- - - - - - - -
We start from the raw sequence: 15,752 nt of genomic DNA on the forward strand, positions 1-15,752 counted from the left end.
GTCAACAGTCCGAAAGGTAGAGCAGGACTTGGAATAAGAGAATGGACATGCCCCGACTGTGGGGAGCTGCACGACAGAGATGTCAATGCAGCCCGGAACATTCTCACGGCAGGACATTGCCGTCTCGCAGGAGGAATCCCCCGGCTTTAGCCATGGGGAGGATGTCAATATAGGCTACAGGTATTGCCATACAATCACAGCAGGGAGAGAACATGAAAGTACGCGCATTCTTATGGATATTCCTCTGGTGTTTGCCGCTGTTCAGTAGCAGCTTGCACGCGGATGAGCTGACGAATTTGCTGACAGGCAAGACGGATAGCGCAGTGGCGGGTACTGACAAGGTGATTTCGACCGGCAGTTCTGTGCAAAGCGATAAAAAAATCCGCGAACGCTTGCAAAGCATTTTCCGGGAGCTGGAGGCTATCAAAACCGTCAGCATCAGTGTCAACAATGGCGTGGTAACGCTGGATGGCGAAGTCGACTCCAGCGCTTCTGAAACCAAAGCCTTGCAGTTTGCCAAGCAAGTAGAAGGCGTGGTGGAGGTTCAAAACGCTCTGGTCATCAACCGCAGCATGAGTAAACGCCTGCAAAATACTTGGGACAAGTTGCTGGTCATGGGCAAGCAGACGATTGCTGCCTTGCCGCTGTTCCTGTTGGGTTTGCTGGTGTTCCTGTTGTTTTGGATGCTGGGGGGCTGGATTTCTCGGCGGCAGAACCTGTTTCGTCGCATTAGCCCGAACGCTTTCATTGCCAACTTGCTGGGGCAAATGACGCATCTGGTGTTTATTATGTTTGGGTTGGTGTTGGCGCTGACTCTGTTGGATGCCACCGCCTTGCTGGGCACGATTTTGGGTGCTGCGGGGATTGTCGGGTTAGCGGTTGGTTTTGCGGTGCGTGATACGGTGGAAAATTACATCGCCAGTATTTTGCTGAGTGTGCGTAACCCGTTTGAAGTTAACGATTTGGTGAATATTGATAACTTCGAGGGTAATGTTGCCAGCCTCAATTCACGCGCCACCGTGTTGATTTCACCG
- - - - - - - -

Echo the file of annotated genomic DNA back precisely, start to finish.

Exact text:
We start from the raw sequence: 15,752 nt of genomic DNA on the forward strand, positions 1-15,752 counted from the left end.
GTCAACAGTCCGAAAGGTAGAGCAGGACTTGGAATAAGAGAATGGACATGCCCCGACTGTGGGGAGCTGCACGACAGAGATGTCAATGCAGCCCGGAACATTCTCACGGCAGGACATTGCCGTCTCGCAGGAGGAATCCCCCGGCTTTAGCCATGGGGAGGATGTCAATATAGGCTACAGGTATTGCCATACAATCACAGCAGGGAGAGAACATGAAAGTACGCGCATTCTTATGGATATTCCTCTGGTGTTTGCCGCTGTTCAGTAGCAGCTTGCACGCGGATGAGCTGACGAATTTGCTGACAGGCAAGACGGATAGCGCAGTGGCGGGTACTGACAAGGTGATTTCGACCGGCAGTTCTGTGCAAAGCGATAAAAAAATCCGCGAACGCTTGCAAAGCATTTTCCGGGAGCTGGAGGCTATCAAAACCGTCAGCATCAGTGTCAACAATGGCGTGGTAACGCTGGATGGCGAAGTCGACTCCAGCGCTTCTGAAACCAAAGCCTTGCAGTTTGCCAAGCAAGTAGAAGGCGTGGTGGAGGTTCAAAACGCTCTGGTCATCAACCGCAGCATGAGTAAACGCCTGCAAAATACTTGGGACAAGTTGCTGGTCATGGGCAAGCAGACGATTGCTGCCTTGCCGCTGTTCCTGTTGGGTTTGCTGGTGTTCCTGTTGTTTTGGATGCTGGGGGGCTGGATTTCTCGGCGGCAGAACCTGTTTCGTCGCATTAGCCCGAACGCTTTCATTGCCAACTTGCTGGGGCAAATGACGCATCTGGTGTTTATTATGTTTGGGTTGGTGTTGGCGCTGACTCTGTTGGATGCCACCGCCTTGCTGGGCACGATTTTGGGTGCTGCGGGGATTGTCGGGTTAGCGGTTGGTTTTGCGGTGCGTGATACGGTGGAAAATTACATCGCCAGTATTTTGCTGAGTGTGCGTAACCCGTTTGAAGTTAACGATTTGGTGAATATTGATAACTTCGAGGGTAATGTTGCCAGCCTCAATTCACGCGCCACCGTGTTGATTTCACCG